Steve Jobs was famously known for being rough with his colleagues. Many excused his behavior because of his genius-he was undoubtedly one of the great inventors of the last century.
But what if Jobs' behavior is actually not that unusual? What if things like yelling at your colleagues is exactly the sort of behavior that makes you an effective CEO?
Research conducted by two professors at the University of Chicago and the Copenhagen Business School found that among 4 characteristics of successful CEOs or potential CEOs, having great interpersonal skills is not as highly necessary as widely believed.
The one characteristic that rises above the rest is execution-the ability to get things done. As the researchers found, anyone who ranked very high on execution was likely to be a successful CEO later on in life. Getting things done means you sometimes have to be, well, a jerk.
Mohamed el-Erian, the former CEO of money management giant Pimco, is about the most opposite of the word "jerk" as you can get. He is exceedingly polite, has an easy way when meeting people and speaks softly. Yet el-Erian said when he ran Pimco, which is as high-pressured a job as you can get in high finance, he would at times have to yell to get the message across.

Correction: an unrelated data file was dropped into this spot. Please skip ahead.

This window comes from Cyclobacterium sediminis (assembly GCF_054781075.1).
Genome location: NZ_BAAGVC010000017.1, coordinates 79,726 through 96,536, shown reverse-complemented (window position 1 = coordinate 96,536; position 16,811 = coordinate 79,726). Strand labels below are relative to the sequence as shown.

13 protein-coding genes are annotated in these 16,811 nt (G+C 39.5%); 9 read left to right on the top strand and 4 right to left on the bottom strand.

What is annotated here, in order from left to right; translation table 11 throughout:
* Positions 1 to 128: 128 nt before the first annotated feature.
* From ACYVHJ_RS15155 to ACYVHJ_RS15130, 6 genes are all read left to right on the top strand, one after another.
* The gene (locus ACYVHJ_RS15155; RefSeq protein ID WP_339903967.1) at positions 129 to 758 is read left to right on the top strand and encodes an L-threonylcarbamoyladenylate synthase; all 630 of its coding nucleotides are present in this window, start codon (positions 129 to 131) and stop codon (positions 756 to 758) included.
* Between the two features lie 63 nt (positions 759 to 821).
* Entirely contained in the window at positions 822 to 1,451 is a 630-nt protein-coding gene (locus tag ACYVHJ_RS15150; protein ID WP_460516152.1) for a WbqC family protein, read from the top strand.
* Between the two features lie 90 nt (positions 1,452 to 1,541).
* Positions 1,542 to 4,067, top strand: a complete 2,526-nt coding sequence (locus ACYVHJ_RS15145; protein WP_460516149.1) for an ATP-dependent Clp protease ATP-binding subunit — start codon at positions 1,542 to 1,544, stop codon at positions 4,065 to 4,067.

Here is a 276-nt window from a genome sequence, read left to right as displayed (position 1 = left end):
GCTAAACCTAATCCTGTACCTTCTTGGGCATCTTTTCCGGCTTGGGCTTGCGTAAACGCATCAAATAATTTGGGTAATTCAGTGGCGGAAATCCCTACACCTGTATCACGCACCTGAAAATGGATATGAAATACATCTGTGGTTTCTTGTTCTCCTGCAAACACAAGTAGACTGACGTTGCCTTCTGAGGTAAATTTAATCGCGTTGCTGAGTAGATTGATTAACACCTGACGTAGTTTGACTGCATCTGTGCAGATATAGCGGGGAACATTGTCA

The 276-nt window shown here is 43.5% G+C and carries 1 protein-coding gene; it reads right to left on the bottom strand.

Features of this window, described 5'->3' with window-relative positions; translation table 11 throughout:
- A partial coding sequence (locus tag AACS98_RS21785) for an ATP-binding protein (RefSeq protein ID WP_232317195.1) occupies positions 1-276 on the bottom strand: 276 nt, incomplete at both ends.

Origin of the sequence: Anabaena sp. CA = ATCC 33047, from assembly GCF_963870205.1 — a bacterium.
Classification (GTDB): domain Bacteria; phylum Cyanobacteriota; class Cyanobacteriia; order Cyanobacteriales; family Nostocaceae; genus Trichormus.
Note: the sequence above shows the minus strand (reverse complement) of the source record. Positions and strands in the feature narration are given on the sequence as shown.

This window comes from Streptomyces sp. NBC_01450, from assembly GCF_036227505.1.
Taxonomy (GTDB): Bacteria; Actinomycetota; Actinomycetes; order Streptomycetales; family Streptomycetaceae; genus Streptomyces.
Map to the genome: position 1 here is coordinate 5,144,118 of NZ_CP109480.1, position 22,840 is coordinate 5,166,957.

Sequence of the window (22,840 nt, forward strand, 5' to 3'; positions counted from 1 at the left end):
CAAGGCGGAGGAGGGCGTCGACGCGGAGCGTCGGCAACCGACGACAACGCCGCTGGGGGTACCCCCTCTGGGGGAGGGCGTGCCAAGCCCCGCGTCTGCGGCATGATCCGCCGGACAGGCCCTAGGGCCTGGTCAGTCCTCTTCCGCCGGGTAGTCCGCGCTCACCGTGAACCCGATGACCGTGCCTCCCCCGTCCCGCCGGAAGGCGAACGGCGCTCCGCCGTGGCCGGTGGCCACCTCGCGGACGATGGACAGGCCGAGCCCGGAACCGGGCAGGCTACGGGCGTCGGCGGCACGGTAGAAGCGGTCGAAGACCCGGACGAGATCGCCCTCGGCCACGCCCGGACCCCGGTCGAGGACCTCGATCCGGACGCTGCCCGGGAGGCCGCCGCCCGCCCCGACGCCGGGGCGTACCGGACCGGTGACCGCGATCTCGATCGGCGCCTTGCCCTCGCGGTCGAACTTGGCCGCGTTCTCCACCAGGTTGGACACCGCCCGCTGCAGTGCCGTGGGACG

"I've done it very seldomly because I'm not a yelling sort of person," he said in the latest episode of our podcast, Radiate. "But sometimes it's needed...the strategic yell is when you're yelling to wake someone up. It's saying `What I'm about to tell you is not just important, but it's exceptional and I'm going to change my behavior in order for you to understand how important it is.' Strategic yelling is something great managers do."
Did you read that? Yelling is not just something managers do to jolt the staff into action-it's something great managers use to great effectiveness.
Now if you've ever been on the receiving end of the yelling, you might beg to differ. There's no question fostering an environment of verbal abuse or fear is destructive to the workplace. And I'd be curious how effective yelling would be for women CEOs.
(Click here to watch how another business titan, Alan Patricof, tries to treat people with kindness).
While execution is most highly correlated with success, it doesn't mean things like being charismatic don't matter. In fact, the researchers found that the most successful CEOs were those who scored high on all four traits-general ability, charisma, execution and strategy.
Luckily, none of these traits are unteachable. Perhaps a next line of business is the CEO Charm School.